I watched a pretty disappointing movie tonight.  It was disappointing because I thought it had potential when I read the little blurb about it.  It could have been so much better.

Definitely, Maybe. Perhaps the title should have told me that this would be a wishy-washy relativistic flick…

My friend Katy warned me about it… she watched it on a plane and disliked it.  A plane– aren’t all movies better on planes?

But I didn’t heed her advice.  I wanted to see it for myself.  I will spare you the running commentary I jotted down while the movie ran.  I began jotting my thoughts down in the opening credits, when the movie appeared to have some promise as a commentary of modern society.  [He spends the opening credits with headphones in his ears, walking through crowded New York city.  Headphones in the ears is a HUGE pet peeve of mine (um, welcome to the world people.  Why don’t you join it?) and it was the perfect scene illustrating how some people are so alone while surrounded by so many.]

And therein lies the problem.  It should have been a commentary, a critique, of modern society.  Instead?  It embraced it.

Marriage is “an institution that fails as often as it succeeds,” one character quips.  Does the movie protest that?  Nope.  It practically celebrates it.  When the daughter of the main character is in anguish over her father divorcing her mother, does the movie challenge its viewers to ponder divorce’s effect on children?  Not much.  When the same daughter questions, “If they didn’t want a baby, why did they have sex?”, does the movie proceed to show the consequences of casual sex?  Not.at.all.

If you think you may like someone?  Sleep with them.

If you think you love someone?  Move in with them.

If you’re talking to someone of the opposite sex?  Randomly passionately kiss them.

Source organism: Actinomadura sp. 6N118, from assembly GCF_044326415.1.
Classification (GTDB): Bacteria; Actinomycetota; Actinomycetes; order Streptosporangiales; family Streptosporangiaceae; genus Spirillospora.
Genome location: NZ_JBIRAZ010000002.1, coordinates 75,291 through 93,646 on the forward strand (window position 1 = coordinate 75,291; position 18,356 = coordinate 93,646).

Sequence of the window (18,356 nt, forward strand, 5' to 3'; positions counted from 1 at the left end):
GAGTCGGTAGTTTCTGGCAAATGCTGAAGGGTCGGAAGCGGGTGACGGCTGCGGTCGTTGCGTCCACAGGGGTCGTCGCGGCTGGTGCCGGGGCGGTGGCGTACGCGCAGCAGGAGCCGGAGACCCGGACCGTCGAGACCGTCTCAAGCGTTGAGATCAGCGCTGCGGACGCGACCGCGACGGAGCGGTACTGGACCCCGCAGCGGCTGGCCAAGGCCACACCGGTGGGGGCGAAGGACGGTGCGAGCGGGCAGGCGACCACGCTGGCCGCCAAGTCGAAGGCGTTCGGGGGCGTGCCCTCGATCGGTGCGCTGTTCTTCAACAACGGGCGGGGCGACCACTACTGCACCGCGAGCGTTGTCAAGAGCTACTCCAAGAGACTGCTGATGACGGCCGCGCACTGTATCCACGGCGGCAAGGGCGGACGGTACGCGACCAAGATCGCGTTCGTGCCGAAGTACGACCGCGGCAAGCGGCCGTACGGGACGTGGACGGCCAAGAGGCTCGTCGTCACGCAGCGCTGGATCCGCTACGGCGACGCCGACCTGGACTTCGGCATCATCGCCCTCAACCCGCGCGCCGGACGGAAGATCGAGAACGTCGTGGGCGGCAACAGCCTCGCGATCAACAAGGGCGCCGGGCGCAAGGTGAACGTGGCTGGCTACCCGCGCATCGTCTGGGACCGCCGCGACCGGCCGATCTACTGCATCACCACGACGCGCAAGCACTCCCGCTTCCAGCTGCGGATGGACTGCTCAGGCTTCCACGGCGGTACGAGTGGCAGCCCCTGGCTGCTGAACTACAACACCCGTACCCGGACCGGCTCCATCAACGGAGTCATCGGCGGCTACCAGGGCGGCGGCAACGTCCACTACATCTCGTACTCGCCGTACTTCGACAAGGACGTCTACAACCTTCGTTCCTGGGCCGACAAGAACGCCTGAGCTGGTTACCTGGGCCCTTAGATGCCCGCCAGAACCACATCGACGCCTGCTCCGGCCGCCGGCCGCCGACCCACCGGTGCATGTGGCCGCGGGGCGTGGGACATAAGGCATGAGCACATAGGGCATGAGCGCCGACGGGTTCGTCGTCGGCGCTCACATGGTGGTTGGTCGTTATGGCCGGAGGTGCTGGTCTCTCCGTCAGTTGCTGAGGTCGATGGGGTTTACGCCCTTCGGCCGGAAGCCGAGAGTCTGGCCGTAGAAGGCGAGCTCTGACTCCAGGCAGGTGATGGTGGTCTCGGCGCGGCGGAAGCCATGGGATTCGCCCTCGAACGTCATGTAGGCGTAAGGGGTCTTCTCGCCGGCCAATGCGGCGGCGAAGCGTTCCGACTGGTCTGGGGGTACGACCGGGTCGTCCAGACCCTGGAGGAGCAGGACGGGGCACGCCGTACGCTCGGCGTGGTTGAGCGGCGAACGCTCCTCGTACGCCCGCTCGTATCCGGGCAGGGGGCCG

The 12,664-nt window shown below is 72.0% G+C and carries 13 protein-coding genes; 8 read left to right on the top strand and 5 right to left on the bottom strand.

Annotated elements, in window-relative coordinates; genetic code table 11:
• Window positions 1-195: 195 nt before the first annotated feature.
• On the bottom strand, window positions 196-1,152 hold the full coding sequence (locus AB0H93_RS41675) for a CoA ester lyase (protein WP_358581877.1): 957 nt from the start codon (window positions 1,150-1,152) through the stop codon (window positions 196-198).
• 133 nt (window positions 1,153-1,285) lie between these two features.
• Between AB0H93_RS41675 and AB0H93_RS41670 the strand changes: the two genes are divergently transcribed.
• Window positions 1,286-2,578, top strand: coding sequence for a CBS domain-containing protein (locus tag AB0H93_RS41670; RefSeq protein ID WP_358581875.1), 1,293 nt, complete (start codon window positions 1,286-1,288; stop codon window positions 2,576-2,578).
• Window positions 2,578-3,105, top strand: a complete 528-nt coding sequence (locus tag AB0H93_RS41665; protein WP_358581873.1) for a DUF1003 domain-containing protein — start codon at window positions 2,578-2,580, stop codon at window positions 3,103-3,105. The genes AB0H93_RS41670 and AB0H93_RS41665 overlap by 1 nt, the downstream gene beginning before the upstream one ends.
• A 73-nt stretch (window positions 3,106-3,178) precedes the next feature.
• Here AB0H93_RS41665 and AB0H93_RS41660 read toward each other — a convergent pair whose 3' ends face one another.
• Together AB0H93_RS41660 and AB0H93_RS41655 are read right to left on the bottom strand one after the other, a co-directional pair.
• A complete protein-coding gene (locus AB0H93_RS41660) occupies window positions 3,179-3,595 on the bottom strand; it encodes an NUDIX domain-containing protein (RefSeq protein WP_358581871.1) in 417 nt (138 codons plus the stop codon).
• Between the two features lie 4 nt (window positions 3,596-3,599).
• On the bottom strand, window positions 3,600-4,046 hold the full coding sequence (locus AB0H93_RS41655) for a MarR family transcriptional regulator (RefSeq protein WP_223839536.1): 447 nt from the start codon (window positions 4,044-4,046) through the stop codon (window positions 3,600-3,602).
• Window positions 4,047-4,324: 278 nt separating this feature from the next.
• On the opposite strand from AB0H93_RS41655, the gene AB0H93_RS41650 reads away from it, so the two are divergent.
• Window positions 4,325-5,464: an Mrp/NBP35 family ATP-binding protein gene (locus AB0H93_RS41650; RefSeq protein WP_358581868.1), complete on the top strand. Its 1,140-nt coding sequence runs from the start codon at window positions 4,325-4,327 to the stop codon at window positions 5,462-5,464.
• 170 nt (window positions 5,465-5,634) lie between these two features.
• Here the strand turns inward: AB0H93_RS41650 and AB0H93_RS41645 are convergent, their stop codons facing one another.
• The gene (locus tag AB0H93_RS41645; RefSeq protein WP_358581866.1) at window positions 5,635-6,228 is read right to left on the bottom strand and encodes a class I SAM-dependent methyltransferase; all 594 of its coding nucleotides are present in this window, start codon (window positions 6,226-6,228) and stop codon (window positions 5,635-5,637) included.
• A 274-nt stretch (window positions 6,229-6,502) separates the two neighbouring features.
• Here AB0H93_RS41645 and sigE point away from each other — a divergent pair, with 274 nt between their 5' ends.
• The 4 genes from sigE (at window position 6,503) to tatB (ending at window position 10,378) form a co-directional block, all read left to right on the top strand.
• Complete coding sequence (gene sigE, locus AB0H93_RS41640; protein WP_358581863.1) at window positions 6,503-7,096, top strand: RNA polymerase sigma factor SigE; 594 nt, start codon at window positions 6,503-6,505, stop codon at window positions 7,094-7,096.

The story centers around a man who is in the middle of a divorce from his wife.  When his daughter questions him about how her parents met, he reluctantly tells her (although with great detail, I might add.  Much more detail than he probably should have shared with an eight year old) the story of how he ended up marrying her mother– but changes the names of the girls involved in the story, so she has to guess which of the three women her father has been involved with (and I mean involved with) is actually her mother.

The story could be cute… if you didn’t remember with thirty minutes left that the end of it all is going to be him getting a divorce from one of the three women you’ve just watched him fall in “love” with… His daughter Maya comes to the realization at the same time it reoccurred to me, and she wails that she knows there will be no happy ending– because she knows her parents are getting a divorce.

Before her father, Will, leaves her with “you are the happy ending,” you are forced to watch him stiffly meet his wife again, to return Maya to her– just after you watched an hour and a half of him falling in “love” with her.  I literally felt ill watching it.  I thought I was actually going to cry… these two were supposed to be in love.  And now… there’s nothing there?  They’ve been married for seven or eight years, and now nothing?  What about Maya?  What about a little girl who needs a mother and a father?  What about Maya, who has just listened to how and why her father fell in love with her mother?

What is he saying to her?

If the movie ended here, with the entire audience feeling as ill as I was feeling, it might sort of succeed as a commentary on the wretched state in which our society finds itself.  If you were left with the suffering of Maya as she is affected by her parents’ decision, if you were left questioning where such happiness had gone, if you were left chiding Will for being such a wuss, if you were left wondering, uncomfortable, upset, confused…

But you aren’t.  Instead, Will finds new love in an old love.  He finds “love” with the next girl (who was, by the way, one of the original three), and somehow it all is okay.

So the lesson?

That marriage can be “right” for now, but may not be “right” later.  That one girl fits now, and one girl fits later.  It’s perfectly fine that he was married to one woman for seven years… but gosh, now it doesn’t really work.  Now it doesn’t feel right.  So now he’ll go back to another one.  And that will be right.

….for now.  They don’t say that, but you can hardly feel satisfied watching him with the next girl when you’re not quite sure why this should succeed any more than the first girl.  (After all, there’s that third one out there that just sort of disappeared…. do I hear second divorce and sequel?)

I don’t even believe in casual dating.  But casual marriage?  But that’s exactly what Definitely, Maybe sells.  I definitely love you.  Maybe.  For now.